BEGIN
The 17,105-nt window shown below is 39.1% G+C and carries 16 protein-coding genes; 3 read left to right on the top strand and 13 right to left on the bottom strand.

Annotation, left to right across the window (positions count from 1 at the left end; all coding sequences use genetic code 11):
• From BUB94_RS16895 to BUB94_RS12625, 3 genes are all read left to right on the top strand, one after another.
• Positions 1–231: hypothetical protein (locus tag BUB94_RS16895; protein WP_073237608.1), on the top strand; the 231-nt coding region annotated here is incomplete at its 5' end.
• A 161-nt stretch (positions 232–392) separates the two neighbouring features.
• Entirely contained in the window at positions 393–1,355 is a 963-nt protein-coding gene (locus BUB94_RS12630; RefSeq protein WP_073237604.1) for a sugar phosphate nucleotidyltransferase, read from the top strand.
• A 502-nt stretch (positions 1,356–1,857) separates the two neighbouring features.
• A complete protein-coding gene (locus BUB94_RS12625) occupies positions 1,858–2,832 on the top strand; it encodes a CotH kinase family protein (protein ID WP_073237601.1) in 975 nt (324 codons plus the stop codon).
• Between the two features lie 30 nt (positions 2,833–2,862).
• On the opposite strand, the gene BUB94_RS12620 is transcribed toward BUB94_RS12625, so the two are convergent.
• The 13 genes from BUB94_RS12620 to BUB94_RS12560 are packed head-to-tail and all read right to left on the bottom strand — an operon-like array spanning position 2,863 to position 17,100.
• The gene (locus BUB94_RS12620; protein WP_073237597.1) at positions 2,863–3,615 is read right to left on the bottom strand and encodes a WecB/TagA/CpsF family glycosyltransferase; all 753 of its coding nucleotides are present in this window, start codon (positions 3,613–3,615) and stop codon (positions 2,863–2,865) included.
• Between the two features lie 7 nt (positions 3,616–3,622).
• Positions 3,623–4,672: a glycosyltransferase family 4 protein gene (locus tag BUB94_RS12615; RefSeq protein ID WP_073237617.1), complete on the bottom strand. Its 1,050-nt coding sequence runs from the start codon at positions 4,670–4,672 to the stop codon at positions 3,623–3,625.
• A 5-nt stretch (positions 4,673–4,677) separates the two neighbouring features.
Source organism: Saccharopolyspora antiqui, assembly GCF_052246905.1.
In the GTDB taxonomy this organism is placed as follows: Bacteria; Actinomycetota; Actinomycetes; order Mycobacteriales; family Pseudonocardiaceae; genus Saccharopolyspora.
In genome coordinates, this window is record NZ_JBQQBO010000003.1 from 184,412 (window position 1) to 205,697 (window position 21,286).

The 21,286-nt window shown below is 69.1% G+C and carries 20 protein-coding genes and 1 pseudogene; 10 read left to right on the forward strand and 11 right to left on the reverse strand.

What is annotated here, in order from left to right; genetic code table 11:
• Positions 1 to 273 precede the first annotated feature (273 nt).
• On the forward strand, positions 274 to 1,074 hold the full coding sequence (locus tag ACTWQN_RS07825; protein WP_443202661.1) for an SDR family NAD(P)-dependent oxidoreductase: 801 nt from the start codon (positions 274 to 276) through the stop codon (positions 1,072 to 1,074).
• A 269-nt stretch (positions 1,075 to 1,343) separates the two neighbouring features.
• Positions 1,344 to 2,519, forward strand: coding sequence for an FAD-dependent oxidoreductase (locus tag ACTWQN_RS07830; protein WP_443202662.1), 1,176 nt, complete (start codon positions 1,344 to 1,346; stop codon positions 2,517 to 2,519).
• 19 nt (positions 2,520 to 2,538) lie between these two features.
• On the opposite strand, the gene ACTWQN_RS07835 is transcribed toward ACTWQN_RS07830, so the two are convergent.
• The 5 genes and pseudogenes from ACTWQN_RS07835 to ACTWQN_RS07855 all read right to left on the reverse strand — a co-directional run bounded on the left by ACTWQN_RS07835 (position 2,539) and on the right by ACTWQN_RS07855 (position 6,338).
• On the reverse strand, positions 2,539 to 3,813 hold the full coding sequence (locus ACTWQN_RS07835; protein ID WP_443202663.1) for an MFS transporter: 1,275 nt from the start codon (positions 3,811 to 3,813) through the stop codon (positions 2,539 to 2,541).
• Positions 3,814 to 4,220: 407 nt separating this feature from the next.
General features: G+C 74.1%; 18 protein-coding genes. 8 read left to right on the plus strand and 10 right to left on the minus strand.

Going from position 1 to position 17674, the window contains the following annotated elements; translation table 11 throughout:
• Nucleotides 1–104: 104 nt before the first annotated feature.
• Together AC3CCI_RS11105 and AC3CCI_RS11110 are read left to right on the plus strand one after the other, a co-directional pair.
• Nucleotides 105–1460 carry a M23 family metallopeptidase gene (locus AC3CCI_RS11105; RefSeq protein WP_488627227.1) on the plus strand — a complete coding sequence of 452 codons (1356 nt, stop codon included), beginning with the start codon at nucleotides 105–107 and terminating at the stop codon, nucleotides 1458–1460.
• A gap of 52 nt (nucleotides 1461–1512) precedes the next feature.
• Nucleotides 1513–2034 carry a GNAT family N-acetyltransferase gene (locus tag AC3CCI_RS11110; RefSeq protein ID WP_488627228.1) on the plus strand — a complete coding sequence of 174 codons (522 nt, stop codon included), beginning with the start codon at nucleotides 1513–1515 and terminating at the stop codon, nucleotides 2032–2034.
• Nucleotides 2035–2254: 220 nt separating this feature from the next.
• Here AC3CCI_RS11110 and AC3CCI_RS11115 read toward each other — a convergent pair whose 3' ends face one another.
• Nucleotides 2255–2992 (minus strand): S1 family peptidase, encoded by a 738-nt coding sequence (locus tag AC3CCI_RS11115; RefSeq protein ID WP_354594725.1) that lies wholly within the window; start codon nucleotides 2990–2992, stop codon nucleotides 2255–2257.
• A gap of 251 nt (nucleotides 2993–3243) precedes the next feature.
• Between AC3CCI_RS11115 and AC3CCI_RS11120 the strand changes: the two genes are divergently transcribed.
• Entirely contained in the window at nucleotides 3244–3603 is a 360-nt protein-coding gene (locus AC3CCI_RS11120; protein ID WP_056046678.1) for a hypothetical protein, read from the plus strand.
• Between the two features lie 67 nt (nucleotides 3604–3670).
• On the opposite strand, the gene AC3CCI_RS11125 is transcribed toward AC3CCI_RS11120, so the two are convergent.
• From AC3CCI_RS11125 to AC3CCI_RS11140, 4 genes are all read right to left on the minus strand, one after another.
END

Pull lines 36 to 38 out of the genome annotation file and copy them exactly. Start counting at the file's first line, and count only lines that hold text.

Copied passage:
• Nucleotides 1513–2034 carry a GNAT family N-acetyltransferase gene (locus tag AC3CCI_RS11110; RefSeq protein ID WP_488627228.1) on the plus strand — a complete coding sequence of 174 codons (522 nt, stop codon included), beginning with the start codon at nucleotides 1513–1515 and terminating at the stop codon, nucleotides 2032–2034.
• Nucleotides 2035–2254: 220 nt separating this feature from the next.
• Here AC3CCI_RS11110 and AC3CCI_RS11115 read toward each other — a convergent pair whose 3' ends face one another.